Virtual Sculpture I

Part I: All-Digital Sculpture

(Notes cribbed from Prof. Paolo Pedercini)

There are many CGI artists with a distinctly sculptural sense. Some use software workflows and 3D modeling tools to produce physical objects (with 3D printers, etc.), but many do not, and instead create virtual sculpture which is entirely produced and ‘consumed’ on the computer. Here are some examples:

Spotlight: Auriea Harvey

American artist Auriea Harvey is an indie game artist and digital sculptor. Some photos of Auriea in her studio are below. In November 2022, her online solo exhibition Gray Matter opened at Feral File, featuring eleven interactive sculptures originating from scans of new physical works: assemblages composed of previously discarded fragments and 3D prints. (Photo: The Mystery v4-dv1 (2021), augmented reality sculpure). [Interview: “Auriea Harvey and the Future of Digital Sculpture”)

Dark Matter (2014-2015) by Morehshin Allahyari is a series of hybrid sculptural objects which form humorous juxtapositions. The objects are made from objects and things that are banned or considered unwelcome the Iranian government — objects that in many other countries people use or own freely, but under Iranian government laws are forbidden or discouraged. An example (dog+dildo+satellite dish) is shown below. Also see her works, She Who Sees the Unknown and Material Speculations: ISIS

Shiv Integer (2016) by Matthew Plummer-Fernandez is “a software bot which makes assemblage-art for 3D printers. Rummaging through Thingiverse (a large online 3D-Print community with a vast archive of user-made models), the bot picks objects at random to conjoin into sculptures and gives them apt word-salad names such as ‘disc on top of an e-juice golf.’ The process follows a lineage of Dadaist readymade and chance art, but also explores the authorship-inheritance of Creative Commons licensing.”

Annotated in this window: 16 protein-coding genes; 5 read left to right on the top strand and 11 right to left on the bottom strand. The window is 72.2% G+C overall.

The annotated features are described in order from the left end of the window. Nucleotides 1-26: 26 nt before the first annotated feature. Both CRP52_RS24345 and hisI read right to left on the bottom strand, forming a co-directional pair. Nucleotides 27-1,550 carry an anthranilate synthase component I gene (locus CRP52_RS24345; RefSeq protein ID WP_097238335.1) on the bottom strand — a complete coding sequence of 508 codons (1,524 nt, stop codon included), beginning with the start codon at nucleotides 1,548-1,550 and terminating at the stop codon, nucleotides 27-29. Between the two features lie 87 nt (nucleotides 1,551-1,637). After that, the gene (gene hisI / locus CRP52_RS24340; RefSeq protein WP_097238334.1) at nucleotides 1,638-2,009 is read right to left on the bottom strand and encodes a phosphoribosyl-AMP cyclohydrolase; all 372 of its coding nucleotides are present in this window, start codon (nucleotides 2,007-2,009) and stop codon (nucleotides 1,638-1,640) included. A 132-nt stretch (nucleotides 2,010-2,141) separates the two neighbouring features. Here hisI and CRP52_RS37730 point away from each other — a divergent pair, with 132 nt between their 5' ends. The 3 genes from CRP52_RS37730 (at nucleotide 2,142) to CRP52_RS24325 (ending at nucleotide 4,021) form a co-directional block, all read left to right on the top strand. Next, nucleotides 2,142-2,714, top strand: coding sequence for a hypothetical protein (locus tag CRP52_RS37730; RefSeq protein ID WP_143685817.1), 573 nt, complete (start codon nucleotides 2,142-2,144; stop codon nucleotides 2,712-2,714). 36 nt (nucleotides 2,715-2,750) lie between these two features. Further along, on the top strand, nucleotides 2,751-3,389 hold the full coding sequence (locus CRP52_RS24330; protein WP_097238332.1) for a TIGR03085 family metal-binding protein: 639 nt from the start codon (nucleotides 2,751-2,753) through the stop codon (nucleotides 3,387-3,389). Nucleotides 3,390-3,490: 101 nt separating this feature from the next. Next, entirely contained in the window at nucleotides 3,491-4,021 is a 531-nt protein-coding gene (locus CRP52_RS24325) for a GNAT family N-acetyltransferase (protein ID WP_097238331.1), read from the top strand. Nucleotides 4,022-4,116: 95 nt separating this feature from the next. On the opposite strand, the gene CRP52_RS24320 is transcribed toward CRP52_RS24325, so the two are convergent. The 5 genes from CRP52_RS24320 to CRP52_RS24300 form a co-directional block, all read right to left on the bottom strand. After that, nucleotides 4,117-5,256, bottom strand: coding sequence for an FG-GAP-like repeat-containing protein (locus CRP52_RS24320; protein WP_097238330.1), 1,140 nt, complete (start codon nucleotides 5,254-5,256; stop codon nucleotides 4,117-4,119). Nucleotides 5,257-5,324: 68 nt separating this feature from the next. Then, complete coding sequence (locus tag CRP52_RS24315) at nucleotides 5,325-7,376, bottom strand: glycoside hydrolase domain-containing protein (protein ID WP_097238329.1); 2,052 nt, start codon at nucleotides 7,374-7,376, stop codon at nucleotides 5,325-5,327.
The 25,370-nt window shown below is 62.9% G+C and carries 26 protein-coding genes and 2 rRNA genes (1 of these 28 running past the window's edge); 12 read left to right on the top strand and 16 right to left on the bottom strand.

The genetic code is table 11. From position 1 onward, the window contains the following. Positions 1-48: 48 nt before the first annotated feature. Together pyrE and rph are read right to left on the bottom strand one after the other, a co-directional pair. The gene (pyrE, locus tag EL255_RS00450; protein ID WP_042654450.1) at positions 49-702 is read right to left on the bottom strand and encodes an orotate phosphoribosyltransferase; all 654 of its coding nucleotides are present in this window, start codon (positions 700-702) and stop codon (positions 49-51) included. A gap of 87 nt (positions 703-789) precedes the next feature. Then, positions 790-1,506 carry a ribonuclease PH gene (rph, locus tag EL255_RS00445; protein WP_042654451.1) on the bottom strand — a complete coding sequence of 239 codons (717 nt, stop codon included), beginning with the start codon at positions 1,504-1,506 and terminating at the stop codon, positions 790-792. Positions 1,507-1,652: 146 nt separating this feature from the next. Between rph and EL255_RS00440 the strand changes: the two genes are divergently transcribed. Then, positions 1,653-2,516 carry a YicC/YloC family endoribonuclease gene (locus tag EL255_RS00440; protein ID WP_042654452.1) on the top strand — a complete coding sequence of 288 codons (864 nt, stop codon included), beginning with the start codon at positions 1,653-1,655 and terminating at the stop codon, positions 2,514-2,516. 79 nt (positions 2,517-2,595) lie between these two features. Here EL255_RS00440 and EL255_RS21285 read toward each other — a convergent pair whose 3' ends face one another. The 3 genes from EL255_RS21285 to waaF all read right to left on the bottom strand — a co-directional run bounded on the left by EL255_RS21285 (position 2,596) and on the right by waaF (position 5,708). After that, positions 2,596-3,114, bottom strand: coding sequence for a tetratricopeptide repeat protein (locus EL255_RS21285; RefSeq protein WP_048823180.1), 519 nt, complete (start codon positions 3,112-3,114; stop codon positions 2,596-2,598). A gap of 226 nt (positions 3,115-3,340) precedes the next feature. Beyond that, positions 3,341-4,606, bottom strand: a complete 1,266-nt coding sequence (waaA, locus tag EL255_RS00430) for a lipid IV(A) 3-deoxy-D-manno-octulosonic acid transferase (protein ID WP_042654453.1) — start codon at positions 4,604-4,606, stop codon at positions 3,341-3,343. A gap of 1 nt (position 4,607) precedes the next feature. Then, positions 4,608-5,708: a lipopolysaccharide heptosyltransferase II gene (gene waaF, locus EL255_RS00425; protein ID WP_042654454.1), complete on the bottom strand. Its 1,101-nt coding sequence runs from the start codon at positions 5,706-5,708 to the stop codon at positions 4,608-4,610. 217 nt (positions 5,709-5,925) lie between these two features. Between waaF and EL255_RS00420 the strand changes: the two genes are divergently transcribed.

On May 6, 2013, to great controversy, a small pro-weapons organization called Defense Distributed shared a model for a 3D-printable plastic gun called “The Liberator”, available for anyone to download and potentially harm themselves with. The US government attempted to have the file censored, after which it was widely distributed on torrents, etc. In his project Liberator Variations (2013), Kyle McDonald spoofed the Liberator by hybridizing it with other objects, noting: “When something is impossible to regulate, it makes more sense to focus on education and discussion than censorship.”

How To Everything by Theo Triantafyllidis (2016) is “a generative live simulation. Using a game engine and a gaming PC, a simulated environment performs continuously testing its limits. A series of actors / objects, each with individual characters, behaviors, needs and desires are set to freely interact in a space that is contained within a screen. A complex and unpredictable system, that constantly defies associations and meaning, emerges.”

Lattice-Face Parameter Chant by Brenna Murphy

facingface~terrestrialtrancetree by Brenna Murphy (2011).  An example of the expansive, layered, complex, multidimensional worlds crafted by Brenna Murphy. Using 3D modeling tools the artist presents us with an ultra-high resolution image of what appears to be at once a sculpture, and a geography. “I add and carve until the arrangement is balanced in a way that creates a perfectly cohesive, vibrating ecosystem,” she says of her process.

Kathryn Blake, see:

Bread Prosthetics (2020) by zeitguised studio. A series of digital sculptures “fusing extreme limits of value and fragility: Post-Cyberpunk Virtual Delftware NFTs”.

Dauphin 007 by Jonathan Monaghan (2011)

Vince McKelvie

Zium Society – a collective of various artists presents a downloadable, all-digital art gallery of virtual sculptures. (Skip to 3:50 in first video)

Museum of Other Realities: another collective of various artists, with an online gallery (Jump to 8:18)

A museum of dubious splendors by Studio Oleomingus (2018), is “a storybook from the world of Somewhere. It is an adaptation of a series of essays written by Mir UmarHassan, a Gujarati poet whose works have proven notoriously difficult to translate because of the mellifluous use of Urdu and Hindi in his compositions.”